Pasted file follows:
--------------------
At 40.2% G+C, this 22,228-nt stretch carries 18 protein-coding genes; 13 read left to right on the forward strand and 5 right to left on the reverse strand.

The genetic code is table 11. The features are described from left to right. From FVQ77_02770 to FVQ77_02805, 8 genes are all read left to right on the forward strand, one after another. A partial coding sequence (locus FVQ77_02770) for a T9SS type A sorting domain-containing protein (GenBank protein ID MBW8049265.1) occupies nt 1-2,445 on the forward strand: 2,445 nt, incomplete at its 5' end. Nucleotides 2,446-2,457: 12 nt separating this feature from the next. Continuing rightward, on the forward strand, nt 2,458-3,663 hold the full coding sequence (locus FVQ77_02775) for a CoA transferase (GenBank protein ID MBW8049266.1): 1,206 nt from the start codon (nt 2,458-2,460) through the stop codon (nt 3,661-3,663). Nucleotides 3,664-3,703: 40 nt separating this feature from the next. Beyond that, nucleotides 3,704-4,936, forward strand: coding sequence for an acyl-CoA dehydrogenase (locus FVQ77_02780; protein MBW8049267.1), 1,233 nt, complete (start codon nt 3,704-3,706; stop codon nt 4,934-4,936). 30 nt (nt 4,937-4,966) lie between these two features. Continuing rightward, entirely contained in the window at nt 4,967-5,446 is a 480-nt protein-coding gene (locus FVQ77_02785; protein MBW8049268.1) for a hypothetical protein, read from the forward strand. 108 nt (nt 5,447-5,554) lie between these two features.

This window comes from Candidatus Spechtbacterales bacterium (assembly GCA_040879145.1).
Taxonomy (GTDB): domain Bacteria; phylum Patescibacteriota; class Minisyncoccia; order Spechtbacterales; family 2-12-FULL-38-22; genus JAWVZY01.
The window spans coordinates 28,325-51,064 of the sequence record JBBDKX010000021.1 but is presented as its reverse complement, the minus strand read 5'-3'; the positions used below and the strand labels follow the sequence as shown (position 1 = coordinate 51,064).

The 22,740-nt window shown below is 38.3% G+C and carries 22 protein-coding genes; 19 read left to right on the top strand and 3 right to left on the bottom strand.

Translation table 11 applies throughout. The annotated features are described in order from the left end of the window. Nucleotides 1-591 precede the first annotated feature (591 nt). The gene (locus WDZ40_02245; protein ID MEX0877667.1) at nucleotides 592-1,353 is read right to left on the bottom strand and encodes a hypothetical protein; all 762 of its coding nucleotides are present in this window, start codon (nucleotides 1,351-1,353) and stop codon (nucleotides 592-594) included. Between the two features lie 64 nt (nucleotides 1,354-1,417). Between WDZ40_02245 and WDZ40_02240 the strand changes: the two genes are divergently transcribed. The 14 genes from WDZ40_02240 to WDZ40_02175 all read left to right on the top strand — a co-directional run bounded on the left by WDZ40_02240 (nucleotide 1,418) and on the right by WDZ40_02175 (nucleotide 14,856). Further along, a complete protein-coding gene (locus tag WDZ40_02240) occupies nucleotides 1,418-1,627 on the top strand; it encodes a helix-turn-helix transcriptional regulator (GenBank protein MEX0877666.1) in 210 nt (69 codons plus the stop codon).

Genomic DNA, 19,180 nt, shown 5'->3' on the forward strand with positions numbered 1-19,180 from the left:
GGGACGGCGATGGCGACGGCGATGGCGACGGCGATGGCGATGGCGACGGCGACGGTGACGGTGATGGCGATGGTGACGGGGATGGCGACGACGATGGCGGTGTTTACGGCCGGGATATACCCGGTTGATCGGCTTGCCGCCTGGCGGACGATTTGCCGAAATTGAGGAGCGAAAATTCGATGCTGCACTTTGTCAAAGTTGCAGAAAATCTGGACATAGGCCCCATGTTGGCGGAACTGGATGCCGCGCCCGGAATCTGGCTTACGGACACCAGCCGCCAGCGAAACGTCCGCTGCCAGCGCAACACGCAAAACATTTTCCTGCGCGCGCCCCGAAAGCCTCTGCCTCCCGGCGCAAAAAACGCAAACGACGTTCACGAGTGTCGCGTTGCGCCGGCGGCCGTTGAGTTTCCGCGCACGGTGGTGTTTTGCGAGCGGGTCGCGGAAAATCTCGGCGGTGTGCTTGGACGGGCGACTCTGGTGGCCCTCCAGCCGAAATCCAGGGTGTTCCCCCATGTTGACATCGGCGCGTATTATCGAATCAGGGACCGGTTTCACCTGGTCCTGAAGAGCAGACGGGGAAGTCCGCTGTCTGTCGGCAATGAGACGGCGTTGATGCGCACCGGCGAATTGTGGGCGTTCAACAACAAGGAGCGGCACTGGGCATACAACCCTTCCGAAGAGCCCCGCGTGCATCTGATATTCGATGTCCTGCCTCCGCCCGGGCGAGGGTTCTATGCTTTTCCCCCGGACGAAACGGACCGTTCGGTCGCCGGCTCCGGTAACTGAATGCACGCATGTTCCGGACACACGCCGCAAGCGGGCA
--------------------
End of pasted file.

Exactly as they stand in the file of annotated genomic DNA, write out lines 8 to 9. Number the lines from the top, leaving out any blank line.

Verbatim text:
Genomic DNA, 19,180 nt, shown 5'->3' on the forward strand with positions numbered 1-19,180 from the left:
GGGACGGCGATGGCGACGGCGATGGCGACGGCGATGGCGATGGCGACGGCGACGGTGACGGTGATGGCGATGGTGACGGGGATGGCGACGACGATGGCGGTGTTTACGGCCGGGATATACCCGGTTGATCGGCTTGCCGCCTGGCGGACGATTTGCCGAAATTGAGGAGCGAAAATTCGATGCTGCACTTTGTCAAAGTTGCAGAAAATCTGGACATAGGCCCCATGTTGGCGGAACTGGATGCCGCGCCCGGAATCTGGCTTACGGACACCAGCCGCCAGCGAAACGTCCGCTGCCAGCGCAACACGCAAAACATTTTCCTGCGCGCGCCCCGAAAGCCTCTGCCTCCCGGCGCAAAAAACGCAAACGACGTTCACGAGTGTCGCGTTGCGCCGGCGGCCGTTGAGTTTCCGCGCACGGTGGTGTTTTGCGAGCGGGTCGCGGAAAATCTCGGCGGTGTGCTTGGACGGGCGACTCTGGTGGCCCTCCAGCCGAAATCCAGGGTGTTCCCCCATGTTGACATCGGCGCGTATTATCGAATCAGGGACCGGTTTCACCTGGTCCTGAAGAGCAGACGGGGAAGTCCGCTGTCTGTCGGCAATGAGACGGCGTTGATGCGCACCGGCGAATTGTGGGCGTTCAACAACAAGGAGCGGCACTGGGCATACAACCCTTCCGAAGAGCCCCGCGTGCATCTGATATTCGATGTCCTGCCTCCGCCCGGGCGAGGGTTCTATGCTTTTCCCCCGGACGAAACGGACCGTTCGGTCGCCGGCTCCGGTAACTGAATGCACGCATGTTCCGGACACACGCCGCAAGCGGGCA